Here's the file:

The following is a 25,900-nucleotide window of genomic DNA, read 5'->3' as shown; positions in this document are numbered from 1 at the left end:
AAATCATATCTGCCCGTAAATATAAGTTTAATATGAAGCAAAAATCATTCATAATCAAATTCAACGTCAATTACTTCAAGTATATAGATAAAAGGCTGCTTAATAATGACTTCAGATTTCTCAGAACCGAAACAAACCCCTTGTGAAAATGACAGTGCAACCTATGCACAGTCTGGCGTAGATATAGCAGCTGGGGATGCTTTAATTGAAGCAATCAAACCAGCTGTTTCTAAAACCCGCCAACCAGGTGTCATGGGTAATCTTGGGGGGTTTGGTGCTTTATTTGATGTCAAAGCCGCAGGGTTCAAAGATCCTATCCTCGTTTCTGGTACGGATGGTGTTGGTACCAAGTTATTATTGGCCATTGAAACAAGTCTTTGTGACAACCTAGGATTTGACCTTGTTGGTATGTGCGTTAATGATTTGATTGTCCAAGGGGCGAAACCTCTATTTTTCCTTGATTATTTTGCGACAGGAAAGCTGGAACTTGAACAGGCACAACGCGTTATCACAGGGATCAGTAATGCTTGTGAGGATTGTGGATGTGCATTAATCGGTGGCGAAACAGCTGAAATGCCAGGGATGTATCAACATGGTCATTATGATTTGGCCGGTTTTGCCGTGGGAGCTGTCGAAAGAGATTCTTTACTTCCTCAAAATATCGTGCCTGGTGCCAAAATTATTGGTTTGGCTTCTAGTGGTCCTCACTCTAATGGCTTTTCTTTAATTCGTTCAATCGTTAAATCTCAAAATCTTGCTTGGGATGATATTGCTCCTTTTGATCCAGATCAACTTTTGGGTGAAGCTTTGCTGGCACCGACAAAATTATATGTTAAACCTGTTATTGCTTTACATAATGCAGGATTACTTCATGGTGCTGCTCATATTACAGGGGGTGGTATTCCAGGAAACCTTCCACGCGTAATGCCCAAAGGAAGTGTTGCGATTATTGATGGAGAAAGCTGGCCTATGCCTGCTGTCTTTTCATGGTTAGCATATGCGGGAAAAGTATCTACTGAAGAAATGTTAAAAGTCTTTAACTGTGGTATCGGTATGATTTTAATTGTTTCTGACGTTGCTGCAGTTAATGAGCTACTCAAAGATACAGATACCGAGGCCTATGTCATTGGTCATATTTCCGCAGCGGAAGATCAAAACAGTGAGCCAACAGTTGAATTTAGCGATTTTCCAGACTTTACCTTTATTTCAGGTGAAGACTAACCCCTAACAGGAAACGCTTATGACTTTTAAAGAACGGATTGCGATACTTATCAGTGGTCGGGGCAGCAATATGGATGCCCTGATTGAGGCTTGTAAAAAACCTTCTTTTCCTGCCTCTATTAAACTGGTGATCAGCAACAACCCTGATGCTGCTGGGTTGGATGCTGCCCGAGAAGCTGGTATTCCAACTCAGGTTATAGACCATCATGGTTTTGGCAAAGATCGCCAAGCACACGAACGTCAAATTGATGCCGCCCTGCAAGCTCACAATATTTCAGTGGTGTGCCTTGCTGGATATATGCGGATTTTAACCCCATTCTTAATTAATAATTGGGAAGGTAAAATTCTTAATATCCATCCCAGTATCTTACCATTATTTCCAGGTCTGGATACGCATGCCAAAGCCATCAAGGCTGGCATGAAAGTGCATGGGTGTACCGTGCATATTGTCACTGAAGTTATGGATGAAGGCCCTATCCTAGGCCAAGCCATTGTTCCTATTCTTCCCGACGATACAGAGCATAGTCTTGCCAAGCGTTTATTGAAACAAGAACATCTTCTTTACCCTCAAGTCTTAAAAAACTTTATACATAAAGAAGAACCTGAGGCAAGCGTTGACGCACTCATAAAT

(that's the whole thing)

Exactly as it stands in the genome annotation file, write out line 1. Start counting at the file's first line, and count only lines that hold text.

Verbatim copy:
The following is a 25,900-nucleotide window of genomic DNA, read 5'->3' as shown; positions in this document are numbered from 1 at the left end: